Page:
RISCS Seminar on Practical Security: Ethan Heilman and Liangxiao Xin

12:00 pm on Monday, August 11, 2014
1:00 pm on Monday, August 11, 2014
PHO 339
Talk 1
Title: From the Consent of the Routed: Improving the Transparency of the RPKI.

Speaker/Bio: Ethan is a PhD student in the Boston University Security Group (BUSec) of the Computer Science Dept. His research interests are: Network security, crypto currencies, hash function cryptanalysis and side channel attacks. His most recent projects have been related to internet routing and Bitcoin.

Abstract: The Resource Public Key Infrastructure (RPKI) is a new infrastructure that prevents some of the most devastating attacks on interdomain routing. However, the security benefits provided by the RPKI are accomplished via an architecture that empowers centralized authorities to unilaterally revoke any IP prefixes under their control. We propose mechanisms to improve the transparency of the RPKI, in order to mitigate the risk that it will be used for IP address takedowns. First, we present tools that detect and visualize changes to the RPKI that can potentially take down an IP prefix. We use our tools to identify errors and revocations in the production RPKI. Next, we propose modifications to the RPKI’s architecture to (1) require any revocation of IP address space to receive consent from all impacted parties, and (2) detect when misbehaving authorities fail to obtain consent. We present a security analysis of our architecture, and estimate its overhead using data-driven analysis.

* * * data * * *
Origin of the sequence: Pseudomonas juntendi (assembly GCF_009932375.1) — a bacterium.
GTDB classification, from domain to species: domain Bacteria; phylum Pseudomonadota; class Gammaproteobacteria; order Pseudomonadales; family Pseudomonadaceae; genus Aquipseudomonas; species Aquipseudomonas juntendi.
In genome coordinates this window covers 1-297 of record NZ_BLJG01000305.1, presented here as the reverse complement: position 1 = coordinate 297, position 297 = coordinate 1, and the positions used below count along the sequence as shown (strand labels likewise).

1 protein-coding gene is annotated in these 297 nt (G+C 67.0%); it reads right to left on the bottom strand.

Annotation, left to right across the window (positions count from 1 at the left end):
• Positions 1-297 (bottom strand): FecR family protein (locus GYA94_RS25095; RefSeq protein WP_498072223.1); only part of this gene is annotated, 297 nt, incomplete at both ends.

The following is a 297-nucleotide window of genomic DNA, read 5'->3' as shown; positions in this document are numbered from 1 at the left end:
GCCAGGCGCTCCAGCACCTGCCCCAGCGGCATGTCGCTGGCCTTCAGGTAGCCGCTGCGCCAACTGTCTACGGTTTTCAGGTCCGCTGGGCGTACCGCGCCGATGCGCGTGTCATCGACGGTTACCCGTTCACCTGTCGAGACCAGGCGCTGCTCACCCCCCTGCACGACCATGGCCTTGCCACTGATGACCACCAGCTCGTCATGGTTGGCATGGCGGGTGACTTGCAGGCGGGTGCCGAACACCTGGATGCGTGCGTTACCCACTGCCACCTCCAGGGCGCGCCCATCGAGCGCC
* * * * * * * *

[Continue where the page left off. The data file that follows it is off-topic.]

Talk 2
Title: Gaining Insight on Friendly Jamming in a Real-World IEEE 802.11 Network

Speaker/Bio: Liangxiao Xin is a PhD student from Systems Engineering, Boston University. His research interests are wireless communication and cyber security.

Abstract: I will present the paper "Gaining Insight on Friendly Jamming in a Real-World IEEE 802.11 Network", (Berger, Daniel S., et al. 2014). This paper focus on the practical viability of friendly jamming in a real-world network. They implement a reactive and frame-selective jammer and show the crucial factors governing the trade-off between the effectiveness of friendly jamming and its cost.